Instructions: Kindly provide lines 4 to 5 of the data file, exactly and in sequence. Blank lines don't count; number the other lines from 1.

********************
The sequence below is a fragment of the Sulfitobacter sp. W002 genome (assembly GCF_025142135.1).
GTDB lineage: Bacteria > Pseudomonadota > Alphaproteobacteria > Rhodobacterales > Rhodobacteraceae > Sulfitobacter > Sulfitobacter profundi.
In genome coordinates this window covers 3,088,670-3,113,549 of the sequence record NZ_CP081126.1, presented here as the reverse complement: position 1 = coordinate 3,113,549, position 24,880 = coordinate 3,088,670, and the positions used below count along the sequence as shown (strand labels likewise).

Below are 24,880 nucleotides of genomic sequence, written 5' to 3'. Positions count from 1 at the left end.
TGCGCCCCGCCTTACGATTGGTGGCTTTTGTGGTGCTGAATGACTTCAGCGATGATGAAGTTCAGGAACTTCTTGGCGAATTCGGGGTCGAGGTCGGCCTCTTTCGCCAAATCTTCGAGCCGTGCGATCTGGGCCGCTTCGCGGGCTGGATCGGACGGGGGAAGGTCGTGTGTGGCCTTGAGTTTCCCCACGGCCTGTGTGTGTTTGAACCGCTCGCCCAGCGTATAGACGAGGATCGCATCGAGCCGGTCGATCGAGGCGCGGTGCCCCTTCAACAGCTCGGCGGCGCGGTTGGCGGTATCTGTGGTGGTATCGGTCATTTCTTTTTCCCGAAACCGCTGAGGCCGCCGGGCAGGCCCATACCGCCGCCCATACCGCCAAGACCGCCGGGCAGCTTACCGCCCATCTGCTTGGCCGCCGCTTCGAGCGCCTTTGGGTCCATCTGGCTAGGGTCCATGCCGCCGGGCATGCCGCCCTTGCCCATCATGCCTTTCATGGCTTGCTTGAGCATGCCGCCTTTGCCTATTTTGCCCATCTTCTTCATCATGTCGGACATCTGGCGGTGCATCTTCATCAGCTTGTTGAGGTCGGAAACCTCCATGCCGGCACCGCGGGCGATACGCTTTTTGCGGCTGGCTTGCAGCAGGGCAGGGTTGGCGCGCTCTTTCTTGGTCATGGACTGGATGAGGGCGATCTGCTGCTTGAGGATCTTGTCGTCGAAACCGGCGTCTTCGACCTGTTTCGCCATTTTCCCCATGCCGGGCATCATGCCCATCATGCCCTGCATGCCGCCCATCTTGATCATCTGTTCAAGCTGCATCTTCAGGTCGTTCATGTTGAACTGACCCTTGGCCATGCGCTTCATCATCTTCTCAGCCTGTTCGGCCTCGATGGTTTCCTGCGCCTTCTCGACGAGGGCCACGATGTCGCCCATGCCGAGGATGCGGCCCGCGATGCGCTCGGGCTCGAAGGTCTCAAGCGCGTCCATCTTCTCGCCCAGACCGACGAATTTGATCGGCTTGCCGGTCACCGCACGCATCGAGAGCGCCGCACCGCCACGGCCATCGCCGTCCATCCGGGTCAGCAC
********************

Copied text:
Below are 24,880 nucleotides of genomic sequence, written 5' to 3'. Positions count from 1 at the left end.
TGCGCCCCGCCTTACGATTGGTGGCTTTTGTGGTGCTGAATGACTTCAGCGATGATGAAGTTCAGGAACTTCTTGGCGAATTCGGGGTCGAGGTCGGCCTCTTTCGCCAAATCTTCGAGCCGTGCGATCTGGGCCGCTTCGCGGGCTGGATCGGACGGGGGAAGGTCGTGTGTGGCCTTGAGTTTCCCCACGGCCTGTGTGTGTTTGAACCGCTCGCCCAGCGTATAGACGAGGATCGCATCGAGCCGGTCGATCGAGGCGCGGTGCCCCTTCAACAGCTCGGCGGCGCGGTTGGCGGTATCTGTGGTGGTATCGGTCATTTCTTTTTCCCGAAACCGCTGAGGCCGCCGGGCAGGCCCATACCGCCGCCCATACCGCCAAGACCGCCGGGCAGCTTACCGCCCATCTGCTTGGCCGCCGCTTCGAGCGCCTTTGGGTCCATCTGGCTAGGGTCCATGCCGCCGGGCATGCCGCCCTTGCCCATCATGCCTTTCATGGCTTGCTTGAGCATGCCGCCTTTGCCTATTTTGCCCATCTTCTTCATCATGTCGGACATCTGGCGGTGCATCTTCATCAGCTTGTTGAGGTCGGAAACCTCCATGCCGGCACCGCGGGCGATACGCTTTTTGCGGCTGGCTTGCAGCAGGGCAGGGTTGGCGCGCTCTTTCTTGGTCATGGACTGGATGAGGGCGATCTGCTGCTTGAGGATCTTGTCGTCGAAACCGGCGTCTTCGACCTGTTTCGCCATTTTCCCCATGCCGGGCATCATGCCCATCATGCCCTGCATGCCGCCCATCTTGATCATCTGTTCAAGCTGCATCTTCAGGTCGTTCATGTTGAACTGACCCTTGGCCATGCGCTTCATCATCTTCTCAGCCTGTTCGGCCTCGATGGTTTCCTGCGCCTTCTCGACGAGGGCCACGATGTCGCCCATGCCGAGGATGCGGCCCGCGATGCGCTCGGGCTCGAAGGTCTCAAGCGCGTCCATCTTCTCGCCCAGACCGACGAATTTGATCGGCTTGCCGGTCACCGCACGCATCGAGAGCGCCGCACCGCCACGGCCATCGCCGTCCATCCGGGTCAGCAC